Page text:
Sample Medical Transcription Resume

Your Medical Transcription Resume

Many medical transcriptionists want a sample medical transcription resume to follow in order to know what should be included in a resume.  Your medical transcription resume should be carefully written, but it also should be simple and brief.

Here are some points to consider when crafting your resume:

1) Be as succinct as possible in your medical transcription resume, and highlight what skill sets you bring to the table, but don't write a book about yourself. Remember, a hiring manager potentially has hundreds of applications and resume's to sort through. If they are presented with a novel, or a resume obviously full of fluff, they might just skip it and move onto the next.

2) Key in on the specific skill sets being sought for this particular medical transcription position.

3) Include other vital information, such as volunteer work or supervisory/managerial positions that you've held while working as a medical transcriptionist.

3) When submitting a resume for consideration, always follow the directions listed in the job posting.  This is your first opportunity to show that you can follow directions, in a field that has high expectations for following directions.  If you are submitting a resume unsolicited, I suggest that you email, and do not call. Hiring mangers are busy people, and often hiring is an added duty on top of their regular work load. In this case, inconveniencing them with a phone call will not earn you brownie points.  instead, email your resume with a short, personal cover letter.  Make it easy on the hiring manager by copy/pasting your resume content into the body of the email after your cover paragraph, in addition to attaching it as a file.

4) This might be the most important tip of all:  Print out a copy of your resume and have a friend proofread it and check it for grammar, formatting and punctuation.  Your resume is your first impression on a potential employer. You are likely claiming spelling, grammar, punctuation, and attention to detail as some of your strengths, so if you can't even craft a resume that is free of errors, it is quite possible that the hiring manager won't even bother considering you for the job.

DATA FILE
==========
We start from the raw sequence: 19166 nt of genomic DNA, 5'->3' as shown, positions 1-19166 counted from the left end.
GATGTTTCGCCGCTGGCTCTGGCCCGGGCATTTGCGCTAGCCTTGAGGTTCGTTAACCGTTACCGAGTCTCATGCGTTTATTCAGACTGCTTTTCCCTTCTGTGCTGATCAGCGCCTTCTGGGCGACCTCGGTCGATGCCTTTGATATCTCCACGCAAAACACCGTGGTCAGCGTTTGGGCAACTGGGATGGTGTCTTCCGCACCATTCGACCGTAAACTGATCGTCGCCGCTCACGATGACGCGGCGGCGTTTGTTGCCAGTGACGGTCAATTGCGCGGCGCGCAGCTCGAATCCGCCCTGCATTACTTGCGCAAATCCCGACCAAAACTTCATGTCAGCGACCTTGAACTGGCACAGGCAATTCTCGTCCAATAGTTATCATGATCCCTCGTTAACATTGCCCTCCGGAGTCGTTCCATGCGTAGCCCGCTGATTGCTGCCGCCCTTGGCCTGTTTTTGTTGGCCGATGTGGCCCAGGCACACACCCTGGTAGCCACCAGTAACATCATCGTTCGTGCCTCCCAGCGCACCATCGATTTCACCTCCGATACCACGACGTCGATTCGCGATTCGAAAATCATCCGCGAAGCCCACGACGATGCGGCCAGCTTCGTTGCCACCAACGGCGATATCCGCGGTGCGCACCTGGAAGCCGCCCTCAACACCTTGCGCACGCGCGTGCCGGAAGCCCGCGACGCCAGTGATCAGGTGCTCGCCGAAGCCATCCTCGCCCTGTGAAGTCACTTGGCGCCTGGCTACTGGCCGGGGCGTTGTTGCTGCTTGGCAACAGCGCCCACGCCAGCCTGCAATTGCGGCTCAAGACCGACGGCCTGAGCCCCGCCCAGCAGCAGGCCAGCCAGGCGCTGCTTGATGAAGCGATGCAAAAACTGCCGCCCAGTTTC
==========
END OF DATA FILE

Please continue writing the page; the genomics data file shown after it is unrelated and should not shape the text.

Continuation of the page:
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Contact Information

Make it easy for your potential employer to get in touch with you however is easiest for them. Make sure that you use a professional sounding personal email address. It should not be shared (i.e., [email protected]), and it should not be something that reflects on your private life (i.e., [email protected]).


Include your recent transcription education information here. Make sure that you specify which program you attended, your graduation date, and a few pertinent facts about the program, as seen in the example here. 

Note that you should not include your high school, or that associate's degree in art history that you got 20 years ago. Keep it current and relevant.

Skills & Qualifications

Highlight your relevant skill-set. Typing, grammar, and experience working with relevant software and equipment is all important information.  Don't bother listing skills that you have for irrelevant professions, such as your experience with self-propelled lawn mowers and chainsaws which you learned at your last landscaping job. Again, keep it current and relevant.


Again, relevance is the word of the day when it comes to listing your experience.

It would be better to leave out the experience section, or to put a brief paragraph about the sample dictation you have been using to keep your skills sharp, than to put a laundry list of irrelevant experience in this section.

I promise you, potential employers do not want to skim through your history of being a dog groomer or Taco Bell cashier, unless there is a skill there that would relate to medical transcription, or some aspect of performing the job you are applying for.

Tina Typist

123 Main Street

Americaland, CO 12345


[email protected]


Career Step: Graduated 2015 with Honors

* Transcribed over 900 reports and edited over 400 reports in a wide variety of accents and dialects.

* Work types included: clinic notes, history and physical reports, consultations, discharge summaries, operative reports, emergency   room reports, procedure notes, progress notes, radiology reports, etc.

* Courses in grammar, editing, proofreading, anatomy, and pathophysiology.


* Typing speed of 120-130 w.p.m. with 95% accuracy;

* Strong editing, grammar, and punctuation skills;

* Excellent research skills, using books, software, and relevant internet sources, to verify accuracy of work;

* Fluent with software and hardware necessary to perform the job, including Microsoft Word, FTP upload/download, dictation players, medical dictionaries, and text expanders;

* Reliable, resourceful, and work well independently.


March 2014 to Present

Transcription Associates, Springfield, OR

Medical Transcription Internship; oncology, orthopedics, psychiatry

Supervisor: Billy Boss

[email protected]

January 2010- March 2014

Daybright Nursing Home, Springfield, OR

Medical Records; updated medical records for residents

Supervisor: Sheila Supervisor

[email protected]


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